European Parliament Condemns Organ Harvesting in China

The UK also passed a piece of legislation aimed at stopping the crime.


by Marco Respinti

07.05.2022

Falun Gong demonstration in Brussels on May 5.


On May 5, 2022, in Strasbourg, France, the European Parliament (EP) passed an urgency resolution to condemn forced organ harvesting in China. The resolution was adopted by show of hands, so the number of voters and the rationale of votes were not officially recorded. In the meantime, Falun Gong practitioners‒who for decades have been the privileged victims of this horror, and whose fate is now sadly shared by other ethnic and religious groups‒peacefully demonstrated outside the main site of the EP in Brussels, Belgium, to “urge the urgency.”

Among other provisions, the EP:

  • expressed “its serious concerns about the reports of persistent, systematic, inhumane and state‑sanctioned organ harvesting from prisoners in the People’s Republic of China, and, more specifically, from Falun Gong practitioners;”

  • considered “that the practice of organ harvesting from living prisoners on death row and prisoners of conscience in the People’s Republic of China may amount to crimes against humanity, as defined in Article 7 of the Rome Statute of the International Criminal Court; urges the People’s Republic of China to sign and accede to the Rome Statute;”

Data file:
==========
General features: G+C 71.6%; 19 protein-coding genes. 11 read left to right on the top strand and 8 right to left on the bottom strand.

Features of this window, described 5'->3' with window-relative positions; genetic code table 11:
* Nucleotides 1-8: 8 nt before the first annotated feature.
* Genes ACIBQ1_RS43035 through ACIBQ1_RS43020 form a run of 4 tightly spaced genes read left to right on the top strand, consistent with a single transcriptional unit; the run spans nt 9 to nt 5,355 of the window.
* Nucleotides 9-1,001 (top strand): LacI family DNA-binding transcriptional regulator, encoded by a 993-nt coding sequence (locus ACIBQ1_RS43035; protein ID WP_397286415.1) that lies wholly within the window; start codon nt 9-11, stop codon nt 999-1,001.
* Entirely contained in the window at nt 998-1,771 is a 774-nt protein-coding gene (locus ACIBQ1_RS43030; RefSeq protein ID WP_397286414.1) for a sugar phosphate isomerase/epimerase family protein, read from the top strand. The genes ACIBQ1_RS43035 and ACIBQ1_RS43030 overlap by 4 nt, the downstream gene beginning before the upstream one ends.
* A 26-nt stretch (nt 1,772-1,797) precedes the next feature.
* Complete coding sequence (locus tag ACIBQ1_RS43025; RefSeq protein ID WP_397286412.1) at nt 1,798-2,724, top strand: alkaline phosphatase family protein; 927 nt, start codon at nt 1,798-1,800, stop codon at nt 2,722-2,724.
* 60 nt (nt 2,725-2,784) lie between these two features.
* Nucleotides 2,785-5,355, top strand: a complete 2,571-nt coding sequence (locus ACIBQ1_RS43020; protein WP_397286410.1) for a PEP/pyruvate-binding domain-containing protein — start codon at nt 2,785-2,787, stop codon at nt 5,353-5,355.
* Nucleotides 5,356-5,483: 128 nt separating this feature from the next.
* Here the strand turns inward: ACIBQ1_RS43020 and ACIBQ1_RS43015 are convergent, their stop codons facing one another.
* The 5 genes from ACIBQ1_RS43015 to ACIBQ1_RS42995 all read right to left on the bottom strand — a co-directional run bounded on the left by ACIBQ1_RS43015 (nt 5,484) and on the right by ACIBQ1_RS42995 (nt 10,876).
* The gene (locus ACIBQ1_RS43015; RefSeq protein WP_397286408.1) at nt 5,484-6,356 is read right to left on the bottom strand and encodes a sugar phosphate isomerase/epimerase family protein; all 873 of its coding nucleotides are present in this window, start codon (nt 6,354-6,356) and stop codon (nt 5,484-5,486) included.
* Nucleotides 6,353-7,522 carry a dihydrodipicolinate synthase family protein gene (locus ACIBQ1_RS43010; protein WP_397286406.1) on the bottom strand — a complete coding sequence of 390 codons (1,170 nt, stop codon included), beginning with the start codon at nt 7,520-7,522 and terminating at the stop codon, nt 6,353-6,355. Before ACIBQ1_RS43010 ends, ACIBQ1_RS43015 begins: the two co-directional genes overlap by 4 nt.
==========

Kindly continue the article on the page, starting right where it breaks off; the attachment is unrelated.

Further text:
• called on “the Chinese authorities to promptly respond to the allegations of organ harvesting and to allow independent monitoring by international human rights mechanisms, including the Office of the UN High Commissioner for Human Rights;”

  • expressed “its concerns over the lack of independent oversight as to whether prisoners or detainees provide valid consent to organ donation; denounces the lack of information from the Chinese authorities on reports that the families of deceased detainees and prisoners are being prevented from claiming their bodies;”

  • urged “the Chinese authorities to request and ensure the free and informed consent of prisoners or detainees in connection with medical examinations and to adopt a regulatory framework, in line with international conventions, for a voluntary and transparent organ donation system;”

  • called for “the EU and its Member States to raise the issue of organ harvesting in China at every Human Rights Dialogue; insists that the EU and its Member States publicly condemn organ transplant abuses in China; calls on the Member States to take the necessary actions in order to prevent transplant tourism to China by their citizens and to raise awareness of this issue among their citizens travelling to China;” welcoming “the visit of the UN High Commissioner for Human Rights Michelle Bachelet to China; urges the UN to continue its investigation into organ trafficking during this visit;”

  • called for “the EU and its Member States to raise the issue of forced organ harvesting in its engagement with third countries, especially with its partners in the Gulf region, where Chinese transplant centres have advertised ‘halal organs’ from Uyghurs and Muslim minorities in China;”